Past vs. Current Revelations
Mormons are not the only ones who believe that God continues to communicate to people nor are they the only ones who believe that God might communicate new truths to people. Such beliefs are not uncommon at all among various Christian denominations. What really sets Mormons apart from traditional, orthodox Christianity is the belief that new, valid revelations can supersede previous revelations.
In effect, Mormons believe that God can change his mind, sometimes even radically, and thus overturn past practices and traditions in favor of something completely new. Most new revelations aren't quite that radical, of course, but some have been. Polygamy is a good example — both its introduction and its elimination. It's no coincidence that polygamy was one of the most serious sources of conflict between Mormons and Christians when Mormonism first got started.
Belief in ongoing divine revelation is not limited to just the LDS President and Prophet. He's the only one who can claim the authority to receive revelations that are applicable to the management and doctrines of the entire Mormon church, but all Mormons individually look for and expect divine inspiration or guidance for their daily affairs — family life, employment, business, etc.
In some ways this isn't remarkable because it's common for Christians to pray for guidance or for a sign, but in Mormonism this approach to one's relationship with God seems to be taken much more seriously and pursued much more actively than in other religious movements.
Unlike others, Mormons already accept that God is actively guiding their entire church with new information. Mormons also believe that God was once a human just like them, making the distance between them and God much smaller than it is in traditional, orthodox Christianity — especially since they believe that Mormons can becomes gods as well.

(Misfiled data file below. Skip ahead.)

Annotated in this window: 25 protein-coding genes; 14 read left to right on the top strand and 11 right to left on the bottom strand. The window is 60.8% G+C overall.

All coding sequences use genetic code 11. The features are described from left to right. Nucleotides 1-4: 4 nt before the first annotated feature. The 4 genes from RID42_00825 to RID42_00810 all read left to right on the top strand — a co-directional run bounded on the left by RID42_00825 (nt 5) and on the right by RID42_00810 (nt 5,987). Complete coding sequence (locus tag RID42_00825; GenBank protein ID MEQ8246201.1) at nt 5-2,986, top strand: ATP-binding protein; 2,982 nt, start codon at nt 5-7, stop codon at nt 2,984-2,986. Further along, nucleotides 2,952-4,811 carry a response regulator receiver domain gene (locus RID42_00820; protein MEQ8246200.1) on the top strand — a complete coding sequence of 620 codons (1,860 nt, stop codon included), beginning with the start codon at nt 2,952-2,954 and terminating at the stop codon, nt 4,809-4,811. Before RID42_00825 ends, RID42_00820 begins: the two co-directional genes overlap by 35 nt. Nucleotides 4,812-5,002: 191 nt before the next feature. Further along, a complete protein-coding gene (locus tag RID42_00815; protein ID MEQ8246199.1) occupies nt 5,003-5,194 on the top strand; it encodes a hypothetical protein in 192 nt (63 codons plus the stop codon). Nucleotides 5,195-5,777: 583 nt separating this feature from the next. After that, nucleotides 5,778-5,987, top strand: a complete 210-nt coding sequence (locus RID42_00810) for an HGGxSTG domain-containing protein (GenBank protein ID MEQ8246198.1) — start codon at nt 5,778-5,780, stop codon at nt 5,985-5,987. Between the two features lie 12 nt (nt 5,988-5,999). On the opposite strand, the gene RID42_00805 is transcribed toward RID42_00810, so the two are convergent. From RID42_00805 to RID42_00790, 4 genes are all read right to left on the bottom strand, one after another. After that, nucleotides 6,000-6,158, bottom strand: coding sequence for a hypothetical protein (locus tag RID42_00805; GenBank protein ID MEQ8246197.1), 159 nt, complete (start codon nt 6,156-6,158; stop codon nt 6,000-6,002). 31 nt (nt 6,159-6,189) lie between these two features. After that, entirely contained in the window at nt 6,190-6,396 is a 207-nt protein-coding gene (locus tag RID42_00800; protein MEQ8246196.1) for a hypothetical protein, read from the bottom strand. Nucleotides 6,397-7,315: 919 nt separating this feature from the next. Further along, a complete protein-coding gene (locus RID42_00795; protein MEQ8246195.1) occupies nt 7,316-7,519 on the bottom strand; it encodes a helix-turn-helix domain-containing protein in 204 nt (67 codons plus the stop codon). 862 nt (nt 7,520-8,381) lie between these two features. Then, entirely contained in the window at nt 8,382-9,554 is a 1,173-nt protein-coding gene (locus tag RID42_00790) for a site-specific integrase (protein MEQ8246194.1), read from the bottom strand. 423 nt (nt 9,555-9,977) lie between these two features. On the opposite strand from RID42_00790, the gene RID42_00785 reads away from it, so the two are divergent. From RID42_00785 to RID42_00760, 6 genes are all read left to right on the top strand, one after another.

Mormon Texts and Leaders on Divine Revelations
In Mormonism's Articles of Faith, the ninth Article of Faith says:
"We believe all that God has revealed, all that He does now reveal, and we believe that He will yet reveal many great and important things pertaining to the Kingdom of God."
In Doctrine and Covenants (43: 2-3) it states:
"For behold, verily, verily, I say unto you, that ye have received a commandment for a law unto my church, through him whom I have appointed unto you to receive commandments and revelations from my hand. And this ye shall know assuredly—that there is none other appointed unto you to receive commandments and revelations until he be taken, if he abide in me."
Ezra Taft Benson wrote in 14 Fundamentals in Following the Prophets:
"Beware of those who would pit the dead prophets against the living prophets, for the living prophets always take precedence."
Benson also wrote:
"The Bible sits on the pulpit of hundreds of different religious sects. The Book of Mormon, the record of Joseph, verifies and clarifies the Bible. It removes stumbling blocks, it restores many plain and precious things."
Bruce McConkie writes:
"There is no more false or absurd doctrine than the sectarian claim that the Bible contains all of the word of God."